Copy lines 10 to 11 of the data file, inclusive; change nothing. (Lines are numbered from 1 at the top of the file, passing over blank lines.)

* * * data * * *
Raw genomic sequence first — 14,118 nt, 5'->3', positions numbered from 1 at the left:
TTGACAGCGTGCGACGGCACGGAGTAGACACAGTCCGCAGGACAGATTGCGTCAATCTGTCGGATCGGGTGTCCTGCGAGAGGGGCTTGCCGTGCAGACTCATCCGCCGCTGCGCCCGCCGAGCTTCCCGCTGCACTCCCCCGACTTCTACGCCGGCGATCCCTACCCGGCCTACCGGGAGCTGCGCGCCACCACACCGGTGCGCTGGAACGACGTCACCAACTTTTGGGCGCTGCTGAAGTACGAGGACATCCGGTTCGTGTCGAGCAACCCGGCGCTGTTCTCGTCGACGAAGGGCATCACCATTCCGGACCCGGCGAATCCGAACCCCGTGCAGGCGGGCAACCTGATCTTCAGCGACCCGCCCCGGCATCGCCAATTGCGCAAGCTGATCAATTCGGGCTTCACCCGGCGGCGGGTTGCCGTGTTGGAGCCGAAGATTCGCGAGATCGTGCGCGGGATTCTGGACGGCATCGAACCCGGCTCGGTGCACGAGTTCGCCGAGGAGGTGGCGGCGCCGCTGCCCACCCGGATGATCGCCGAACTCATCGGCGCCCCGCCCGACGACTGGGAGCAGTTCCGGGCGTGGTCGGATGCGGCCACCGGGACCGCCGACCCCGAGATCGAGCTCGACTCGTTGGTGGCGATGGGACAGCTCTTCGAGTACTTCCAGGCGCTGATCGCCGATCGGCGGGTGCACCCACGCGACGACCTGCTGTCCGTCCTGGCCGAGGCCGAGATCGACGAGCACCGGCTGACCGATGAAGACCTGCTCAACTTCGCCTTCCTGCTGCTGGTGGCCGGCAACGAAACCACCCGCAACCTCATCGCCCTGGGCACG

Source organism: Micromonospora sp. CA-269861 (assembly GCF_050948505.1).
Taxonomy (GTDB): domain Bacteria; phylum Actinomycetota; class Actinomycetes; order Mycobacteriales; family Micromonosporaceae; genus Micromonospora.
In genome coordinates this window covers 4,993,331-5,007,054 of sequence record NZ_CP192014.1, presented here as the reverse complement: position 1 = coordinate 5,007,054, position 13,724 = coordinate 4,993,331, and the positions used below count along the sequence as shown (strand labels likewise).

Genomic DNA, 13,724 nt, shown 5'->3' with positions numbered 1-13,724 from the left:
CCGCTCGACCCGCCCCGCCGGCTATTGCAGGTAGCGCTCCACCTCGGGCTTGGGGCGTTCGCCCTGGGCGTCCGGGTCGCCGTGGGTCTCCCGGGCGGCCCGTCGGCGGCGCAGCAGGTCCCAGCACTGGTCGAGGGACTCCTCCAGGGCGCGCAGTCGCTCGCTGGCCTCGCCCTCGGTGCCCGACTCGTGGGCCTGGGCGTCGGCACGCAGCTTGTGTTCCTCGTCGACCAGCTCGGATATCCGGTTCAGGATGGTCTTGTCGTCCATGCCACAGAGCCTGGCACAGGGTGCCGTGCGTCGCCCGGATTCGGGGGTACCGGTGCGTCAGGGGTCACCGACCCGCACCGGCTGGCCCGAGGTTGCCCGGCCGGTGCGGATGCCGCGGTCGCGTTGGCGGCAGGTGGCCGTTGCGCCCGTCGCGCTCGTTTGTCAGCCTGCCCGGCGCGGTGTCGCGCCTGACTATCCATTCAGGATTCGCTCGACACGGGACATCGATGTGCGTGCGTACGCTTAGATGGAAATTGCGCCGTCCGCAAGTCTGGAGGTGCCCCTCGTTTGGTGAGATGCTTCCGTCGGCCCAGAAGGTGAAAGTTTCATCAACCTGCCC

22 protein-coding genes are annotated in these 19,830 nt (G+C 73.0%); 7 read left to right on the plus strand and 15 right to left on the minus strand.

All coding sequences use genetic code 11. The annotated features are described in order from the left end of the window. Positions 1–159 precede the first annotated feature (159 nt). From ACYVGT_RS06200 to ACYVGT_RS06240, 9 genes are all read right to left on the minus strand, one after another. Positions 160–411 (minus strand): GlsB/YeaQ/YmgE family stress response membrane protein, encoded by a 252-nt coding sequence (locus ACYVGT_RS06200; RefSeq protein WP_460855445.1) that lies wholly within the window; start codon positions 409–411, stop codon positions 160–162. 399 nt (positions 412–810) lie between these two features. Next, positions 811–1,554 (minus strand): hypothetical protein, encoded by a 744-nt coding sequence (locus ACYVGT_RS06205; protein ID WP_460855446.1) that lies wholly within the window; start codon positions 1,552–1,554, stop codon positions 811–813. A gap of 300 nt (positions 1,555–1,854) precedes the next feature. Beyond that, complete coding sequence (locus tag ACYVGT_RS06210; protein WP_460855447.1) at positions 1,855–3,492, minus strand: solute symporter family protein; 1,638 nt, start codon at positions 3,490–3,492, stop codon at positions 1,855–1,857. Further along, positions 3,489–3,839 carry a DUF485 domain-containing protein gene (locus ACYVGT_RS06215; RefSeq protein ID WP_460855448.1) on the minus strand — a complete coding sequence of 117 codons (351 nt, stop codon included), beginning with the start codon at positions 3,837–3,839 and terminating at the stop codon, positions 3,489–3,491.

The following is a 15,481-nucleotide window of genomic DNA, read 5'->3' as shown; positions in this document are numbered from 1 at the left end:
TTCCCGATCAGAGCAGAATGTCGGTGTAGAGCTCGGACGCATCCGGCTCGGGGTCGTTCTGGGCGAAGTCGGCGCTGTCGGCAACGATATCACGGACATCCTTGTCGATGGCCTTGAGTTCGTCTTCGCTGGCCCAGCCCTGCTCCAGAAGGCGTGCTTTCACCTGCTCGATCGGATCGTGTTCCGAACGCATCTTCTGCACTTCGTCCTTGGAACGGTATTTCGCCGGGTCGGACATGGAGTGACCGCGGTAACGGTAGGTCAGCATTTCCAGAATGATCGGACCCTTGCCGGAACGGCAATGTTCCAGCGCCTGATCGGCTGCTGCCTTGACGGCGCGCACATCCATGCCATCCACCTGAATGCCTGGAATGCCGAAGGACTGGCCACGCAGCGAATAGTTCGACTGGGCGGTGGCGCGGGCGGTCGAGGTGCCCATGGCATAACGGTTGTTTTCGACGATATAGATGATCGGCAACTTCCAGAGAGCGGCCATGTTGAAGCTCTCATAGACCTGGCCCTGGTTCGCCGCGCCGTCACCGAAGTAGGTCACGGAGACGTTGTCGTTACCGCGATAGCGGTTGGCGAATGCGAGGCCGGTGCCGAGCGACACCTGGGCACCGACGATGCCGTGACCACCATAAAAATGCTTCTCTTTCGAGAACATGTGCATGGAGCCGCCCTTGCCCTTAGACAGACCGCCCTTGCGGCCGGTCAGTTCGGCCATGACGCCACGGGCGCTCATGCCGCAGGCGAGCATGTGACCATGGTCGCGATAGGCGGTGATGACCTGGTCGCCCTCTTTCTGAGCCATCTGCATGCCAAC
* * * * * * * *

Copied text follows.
The following is a 15,481-nucleotide window of genomic DNA, read 5'->3' as shown; positions in this document are numbered from 1 at the left end:
TTCCCGATCAGAGCAGAATGTCGGTGTAGAGCTCGGACGCATCCGGCTCGGGGTCGTTCTGGGCGAAGTCGGCGCTGTCGGCAACGATATCACGGACATCCTTGTCGATGGCCTTGAGTTCGTCTTCGCTGGCCCAGCCCTGCTCCAGAAGGCGTGCTTTCACCTGCTCGATCGGATCGTGTTCCGAACGCATCTTCTGCACTTCGTCCTTGGAACGGTATTTCGCCGGGTCGGACATGGAGTGACCGCGGTAACGGTAGGTCAGCATTTCCAGAATGATCGGACCCTTGCCGGAACGGCAATGTTCCAGCGCCTGATCGGCTGCTGCCTTGACGGCGCGCACATCCATGCCATCCACCTGAATGCCTGGAATGCCGAAGGACTGGCCACGCAGCGAATAGTTCGACTGGGCGGTGGCGCGGGCGGTCGAGGTGCCCATGGCATAACGGTTGTTTTCGACGATATAGATGATCGGCAACTTCCAGAGAGCGGCCATGTTGAAGCTCTCATAGACCTGGCCCTGGTTCGCCGCGCCGTCACCGAAGTAGGTCACGGAGACGTTGTCGTTACCGCGATAGCGGTTGGCGAATGCGAGGCCGGTGCCGAGCGACACCTGGGCACCGACGATGCCGTGACCACCATAAAAATGCTTCTCTTTCGAGAACATGTGCATGGAGCCGCCCTTGCCCTTAGACAGACCGCCCTTGCGGCCGGTCAGTTCGGCCATGACGCCACGGGCGCTCATGCCGCAGGCGAGCATGTGACCATGGTCGCGATAGGCGGTGATGACCTGGTCGCCCTCTTTCTGAGCCATCTGCATGCCAAC